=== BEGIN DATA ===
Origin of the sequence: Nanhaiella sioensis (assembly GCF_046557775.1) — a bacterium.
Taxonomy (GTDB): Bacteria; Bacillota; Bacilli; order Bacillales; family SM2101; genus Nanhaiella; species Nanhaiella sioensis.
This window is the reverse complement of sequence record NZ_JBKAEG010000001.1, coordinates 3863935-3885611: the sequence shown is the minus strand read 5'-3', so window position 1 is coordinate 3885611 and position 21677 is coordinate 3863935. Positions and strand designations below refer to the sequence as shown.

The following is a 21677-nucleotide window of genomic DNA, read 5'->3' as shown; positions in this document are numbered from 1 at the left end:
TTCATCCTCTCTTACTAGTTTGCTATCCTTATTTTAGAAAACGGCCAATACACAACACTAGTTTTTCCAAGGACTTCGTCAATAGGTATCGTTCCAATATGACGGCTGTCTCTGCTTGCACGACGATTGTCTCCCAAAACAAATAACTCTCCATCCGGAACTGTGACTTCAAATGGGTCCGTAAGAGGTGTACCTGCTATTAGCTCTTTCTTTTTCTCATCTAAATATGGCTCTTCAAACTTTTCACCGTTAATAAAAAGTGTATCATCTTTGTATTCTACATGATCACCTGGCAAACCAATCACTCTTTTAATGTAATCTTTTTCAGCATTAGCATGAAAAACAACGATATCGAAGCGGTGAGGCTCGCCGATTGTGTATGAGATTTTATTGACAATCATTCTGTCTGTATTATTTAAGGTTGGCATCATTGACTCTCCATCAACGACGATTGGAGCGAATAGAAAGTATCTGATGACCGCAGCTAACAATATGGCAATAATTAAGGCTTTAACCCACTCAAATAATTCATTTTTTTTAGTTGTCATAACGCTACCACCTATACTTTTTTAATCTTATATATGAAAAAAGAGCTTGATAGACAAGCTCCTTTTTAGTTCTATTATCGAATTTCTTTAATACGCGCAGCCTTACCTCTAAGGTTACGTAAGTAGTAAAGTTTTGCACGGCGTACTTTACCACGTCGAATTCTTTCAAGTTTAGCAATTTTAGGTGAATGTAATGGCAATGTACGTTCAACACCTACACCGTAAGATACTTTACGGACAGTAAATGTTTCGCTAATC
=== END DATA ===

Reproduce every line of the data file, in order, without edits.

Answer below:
Origin of the sequence: Nanhaiella sioensis (assembly GCF_046557775.1) — a bacterium.
Taxonomy (GTDB): Bacteria; Bacillota; Bacilli; order Bacillales; family SM2101; genus Nanhaiella; species Nanhaiella sioensis.
This window is the reverse complement of sequence record NZ_JBKAEG010000001.1, coordinates 3863935-3885611: the sequence shown is the minus strand read 5'-3', so window position 1 is coordinate 3885611 and position 21677 is coordinate 3863935. Positions and strand designations below refer to the sequence as shown.

The following is a 21677-nucleotide window of genomic DNA, read 5'->3' as shown; positions in this document are numbered from 1 at the left end:
TTCATCCTCTCTTACTAGTTTGCTATCCTTATTTTAGAAAACGGCCAATACACAACACTAGTTTTTCCAAGGACTTCGTCAATAGGTATCGTTCCAATATGACGGCTGTCTCTGCTTGCACGACGATTGTCTCCCAAAACAAATAACTCTCCATCCGGAACTGTGACTTCAAATGGGTCCGTAAGAGGTGTACCTGCTATTAGCTCTTTCTTTTTCTCATCTAAATATGGCTCTTCAAACTTTTCACCGTTAATAAAAAGTGTATCATCTTTGTATTCTACATGATCACCTGGCAAACCAATCACTCTTTTAATGTAATCTTTTTCAGCATTAGCATGAAAAACAACGATATCGAAGCGGTGAGGCTCGCCGATTGTGTATGAGATTTTATTGACAATCATTCTGTCTGTATTATTTAAGGTTGGCATCATTGACTCTCCATCAACGACGATTGGAGCGAATAGAAAGTATCTGATGACCGCAGCTAACAATATGGCAATAATTAAGGCTTTAACCCACTCAAATAATTCATTTTTTTTAGTTGTCATAACGCTACCACCTATACTTTTTTAATCTTATATATGAAAAAAGAGCTTGATAGACAAGCTCCTTTTTAGTTCTATTATCGAATTTCTTTAATACGCGCAGCCTTACCTCTAAGGTTACGTAAGTAGTAAAGTTTTGCACGGCGTACTTTACCACGTCGAATTCTTTCAAGTTTAGCAATTTTAGGTGAATGTAATGGCAATGTACGTTCAACACCTACACCGTAAGATACTTTACGGACAGTAAATGTTTCGCTAATC